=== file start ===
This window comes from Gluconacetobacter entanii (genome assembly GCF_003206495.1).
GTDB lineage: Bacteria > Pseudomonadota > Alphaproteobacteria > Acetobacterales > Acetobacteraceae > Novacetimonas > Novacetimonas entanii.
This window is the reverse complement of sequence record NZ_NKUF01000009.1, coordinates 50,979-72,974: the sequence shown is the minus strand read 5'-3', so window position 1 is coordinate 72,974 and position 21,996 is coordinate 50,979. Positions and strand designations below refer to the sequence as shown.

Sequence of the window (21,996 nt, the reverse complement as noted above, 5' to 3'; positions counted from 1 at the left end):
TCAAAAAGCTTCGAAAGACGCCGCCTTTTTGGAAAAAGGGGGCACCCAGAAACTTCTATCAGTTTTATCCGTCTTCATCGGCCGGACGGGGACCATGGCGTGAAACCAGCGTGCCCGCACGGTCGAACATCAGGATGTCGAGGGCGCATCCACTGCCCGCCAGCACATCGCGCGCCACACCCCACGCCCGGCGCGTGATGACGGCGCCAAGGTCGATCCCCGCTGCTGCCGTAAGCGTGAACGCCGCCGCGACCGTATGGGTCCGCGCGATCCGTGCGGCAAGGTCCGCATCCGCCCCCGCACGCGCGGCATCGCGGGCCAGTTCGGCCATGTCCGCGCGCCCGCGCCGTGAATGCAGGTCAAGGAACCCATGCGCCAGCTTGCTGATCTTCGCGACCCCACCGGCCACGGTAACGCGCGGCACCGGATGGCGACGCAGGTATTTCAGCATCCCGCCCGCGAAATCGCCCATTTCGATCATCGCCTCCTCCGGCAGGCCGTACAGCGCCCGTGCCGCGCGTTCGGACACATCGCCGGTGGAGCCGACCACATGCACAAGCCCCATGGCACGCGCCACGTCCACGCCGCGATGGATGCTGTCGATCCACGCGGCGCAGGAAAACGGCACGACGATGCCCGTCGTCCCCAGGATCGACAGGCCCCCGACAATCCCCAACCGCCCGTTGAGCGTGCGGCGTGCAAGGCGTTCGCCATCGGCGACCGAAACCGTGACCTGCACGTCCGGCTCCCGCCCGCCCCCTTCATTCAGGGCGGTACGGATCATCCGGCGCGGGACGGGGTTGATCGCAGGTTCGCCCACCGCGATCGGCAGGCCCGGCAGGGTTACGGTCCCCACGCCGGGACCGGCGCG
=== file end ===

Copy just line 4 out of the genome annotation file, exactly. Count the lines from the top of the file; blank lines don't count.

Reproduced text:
Sequence of the window (21,996 nt, the reverse complement as noted above, 5' to 3'; positions counted from 1 at the left end):